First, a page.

Entertainment software retailer GameStop (NYSE:GME) is planning aggressive expansion for the coming 12 months. This is perhaps understandable following a fiscal 2004 (ended Jan. 31) that saw the company grow net profits by nearly 22% to $63.5 million.

But the growth plans of competitor Electronics Boutique (NASDAQ:ELBO) are similarly ambitious, and investors following these companies must watch closely for signs of overexpansion in a competitive market environment.

GameStop, majority owned by Barnes & Noble (NYSE:BKS), opened 300 stores in fiscal 2004 to close the year with more than 1,500. In its earnings release yesterday, the company reiterated plans to add as many as 330 more stores in the U.S. and Europe through the end of fiscal 2005. Electronics Boutique, meanwhile, also ended the year at more than 1,500 stores and is looking to add 400 more this year.

Numbers like those look like what amounts to a "land grab" in the electronics software business. The moves make sense, in a way, given that the business as a whole can be expected to grow at a solid rate for some time. (The next big boost can likely be expected within two or three years, when the next-generation Sony (NYSE:SNE) PlayStation and Microsoft (NASDAQ:MSFT) Xbox consoles are released.)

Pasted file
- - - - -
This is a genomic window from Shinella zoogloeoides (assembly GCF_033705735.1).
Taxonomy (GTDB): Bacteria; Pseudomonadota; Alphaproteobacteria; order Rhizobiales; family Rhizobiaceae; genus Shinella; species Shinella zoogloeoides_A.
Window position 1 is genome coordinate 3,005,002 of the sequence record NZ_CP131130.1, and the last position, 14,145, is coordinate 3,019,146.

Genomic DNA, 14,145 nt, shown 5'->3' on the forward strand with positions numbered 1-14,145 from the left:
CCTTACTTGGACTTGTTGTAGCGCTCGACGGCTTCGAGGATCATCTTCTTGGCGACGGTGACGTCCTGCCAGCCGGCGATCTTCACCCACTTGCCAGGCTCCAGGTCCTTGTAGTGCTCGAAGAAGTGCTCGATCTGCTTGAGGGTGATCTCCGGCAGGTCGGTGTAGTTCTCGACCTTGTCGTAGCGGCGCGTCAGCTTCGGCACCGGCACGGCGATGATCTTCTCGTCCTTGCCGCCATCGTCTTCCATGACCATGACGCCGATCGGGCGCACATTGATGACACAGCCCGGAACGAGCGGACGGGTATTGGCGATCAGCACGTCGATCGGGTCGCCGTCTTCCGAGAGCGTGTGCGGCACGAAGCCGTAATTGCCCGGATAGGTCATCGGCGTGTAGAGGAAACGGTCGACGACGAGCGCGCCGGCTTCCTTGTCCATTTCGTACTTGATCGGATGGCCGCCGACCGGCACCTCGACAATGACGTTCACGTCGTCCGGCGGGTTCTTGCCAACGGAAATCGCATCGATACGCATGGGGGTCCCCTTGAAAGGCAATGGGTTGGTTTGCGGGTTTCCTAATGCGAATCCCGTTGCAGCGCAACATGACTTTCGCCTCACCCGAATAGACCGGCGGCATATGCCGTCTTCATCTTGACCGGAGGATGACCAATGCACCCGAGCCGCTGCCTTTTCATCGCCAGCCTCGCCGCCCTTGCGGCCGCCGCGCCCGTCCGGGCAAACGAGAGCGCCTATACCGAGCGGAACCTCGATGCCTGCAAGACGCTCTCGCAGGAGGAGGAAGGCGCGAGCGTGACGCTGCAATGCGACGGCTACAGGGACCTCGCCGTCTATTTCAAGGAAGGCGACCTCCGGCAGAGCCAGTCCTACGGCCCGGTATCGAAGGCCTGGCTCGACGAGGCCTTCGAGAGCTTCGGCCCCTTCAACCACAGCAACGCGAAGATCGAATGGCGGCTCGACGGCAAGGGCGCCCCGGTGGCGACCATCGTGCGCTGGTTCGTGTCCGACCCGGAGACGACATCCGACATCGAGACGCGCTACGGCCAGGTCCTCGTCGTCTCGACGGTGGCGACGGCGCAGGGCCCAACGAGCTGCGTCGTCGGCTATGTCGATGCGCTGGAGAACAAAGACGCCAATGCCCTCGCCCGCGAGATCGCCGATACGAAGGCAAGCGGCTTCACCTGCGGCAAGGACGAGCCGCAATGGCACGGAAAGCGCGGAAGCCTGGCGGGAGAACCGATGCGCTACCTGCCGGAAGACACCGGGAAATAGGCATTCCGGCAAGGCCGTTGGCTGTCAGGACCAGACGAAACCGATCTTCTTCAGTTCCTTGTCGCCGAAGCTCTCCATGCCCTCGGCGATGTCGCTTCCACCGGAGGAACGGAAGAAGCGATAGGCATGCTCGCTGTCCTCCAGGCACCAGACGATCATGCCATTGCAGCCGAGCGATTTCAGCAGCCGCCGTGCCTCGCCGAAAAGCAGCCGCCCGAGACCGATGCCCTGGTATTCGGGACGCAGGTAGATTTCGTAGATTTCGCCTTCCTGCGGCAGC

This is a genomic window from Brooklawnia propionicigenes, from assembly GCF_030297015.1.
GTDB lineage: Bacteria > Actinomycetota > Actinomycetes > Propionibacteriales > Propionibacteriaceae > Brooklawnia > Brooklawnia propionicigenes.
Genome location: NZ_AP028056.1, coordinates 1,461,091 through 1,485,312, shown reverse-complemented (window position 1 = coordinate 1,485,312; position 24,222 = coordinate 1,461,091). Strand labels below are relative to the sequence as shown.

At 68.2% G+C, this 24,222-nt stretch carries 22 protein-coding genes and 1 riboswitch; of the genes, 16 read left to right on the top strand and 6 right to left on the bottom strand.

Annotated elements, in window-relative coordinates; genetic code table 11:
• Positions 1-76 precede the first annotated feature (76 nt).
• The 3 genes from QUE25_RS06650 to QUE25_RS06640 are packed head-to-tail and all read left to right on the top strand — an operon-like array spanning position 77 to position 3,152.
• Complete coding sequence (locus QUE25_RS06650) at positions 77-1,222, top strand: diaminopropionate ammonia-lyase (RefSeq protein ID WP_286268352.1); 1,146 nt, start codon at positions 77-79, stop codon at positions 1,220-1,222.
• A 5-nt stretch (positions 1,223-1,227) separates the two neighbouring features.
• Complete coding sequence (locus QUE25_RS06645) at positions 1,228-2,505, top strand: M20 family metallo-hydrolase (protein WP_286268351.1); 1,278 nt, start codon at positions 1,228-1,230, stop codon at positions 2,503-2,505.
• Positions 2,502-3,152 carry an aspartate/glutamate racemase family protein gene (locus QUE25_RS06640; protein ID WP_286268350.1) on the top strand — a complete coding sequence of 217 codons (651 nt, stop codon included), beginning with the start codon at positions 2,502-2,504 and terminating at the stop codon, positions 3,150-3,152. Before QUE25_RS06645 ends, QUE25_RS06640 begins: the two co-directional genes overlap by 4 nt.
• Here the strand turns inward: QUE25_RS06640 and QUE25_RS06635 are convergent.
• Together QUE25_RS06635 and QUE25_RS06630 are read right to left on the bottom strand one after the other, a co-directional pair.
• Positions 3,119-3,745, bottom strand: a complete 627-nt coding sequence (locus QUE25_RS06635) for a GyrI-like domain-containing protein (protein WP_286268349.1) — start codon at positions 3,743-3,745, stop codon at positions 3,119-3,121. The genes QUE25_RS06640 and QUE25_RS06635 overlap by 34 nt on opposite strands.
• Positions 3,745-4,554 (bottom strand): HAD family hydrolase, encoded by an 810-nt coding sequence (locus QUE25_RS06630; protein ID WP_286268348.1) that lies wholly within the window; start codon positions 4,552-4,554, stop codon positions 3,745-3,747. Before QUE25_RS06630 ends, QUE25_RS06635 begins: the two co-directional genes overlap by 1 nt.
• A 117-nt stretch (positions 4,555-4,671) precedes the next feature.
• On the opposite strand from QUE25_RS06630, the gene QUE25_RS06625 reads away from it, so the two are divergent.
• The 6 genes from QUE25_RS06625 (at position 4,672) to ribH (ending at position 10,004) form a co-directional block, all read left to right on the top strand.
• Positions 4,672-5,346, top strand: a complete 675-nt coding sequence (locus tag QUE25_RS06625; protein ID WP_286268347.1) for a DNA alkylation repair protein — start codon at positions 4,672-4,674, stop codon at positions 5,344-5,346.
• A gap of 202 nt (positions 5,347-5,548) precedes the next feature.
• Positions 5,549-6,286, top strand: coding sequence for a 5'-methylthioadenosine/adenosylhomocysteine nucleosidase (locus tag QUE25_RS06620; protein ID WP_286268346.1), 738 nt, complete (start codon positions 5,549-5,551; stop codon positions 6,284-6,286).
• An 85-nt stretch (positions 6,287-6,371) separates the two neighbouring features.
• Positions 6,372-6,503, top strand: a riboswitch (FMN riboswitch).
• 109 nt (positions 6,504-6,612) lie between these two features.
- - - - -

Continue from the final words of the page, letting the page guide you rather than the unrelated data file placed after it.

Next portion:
What should investors make of this rapid expansion, particularly given that these retailers must compete with each other, as well the likes of Amazon.com (NASDAQ:AMZN), category-killer Best Buy (NYSE:BBY), and even Target (NYSE:TGT) and Wal-Mart (NYSE:WMT)?

Their clean balance sheets help, but it's nevertheless a difficult question. In order to remain competitive on price and in the marketplace, they must scale their growth. The flip side? Expansion will likely be accompanied by slowing profit growth and slim same-store sales. In short, GameStop and Electronics Boutique may have no choice but to grow or go the way of the neighborhood video arcade.

Talk about the future for specialty gaming retailers on our Retail discussion board.

Motley Fool contributor Dave Marino-Nachison doesn't own any of the companies in this story.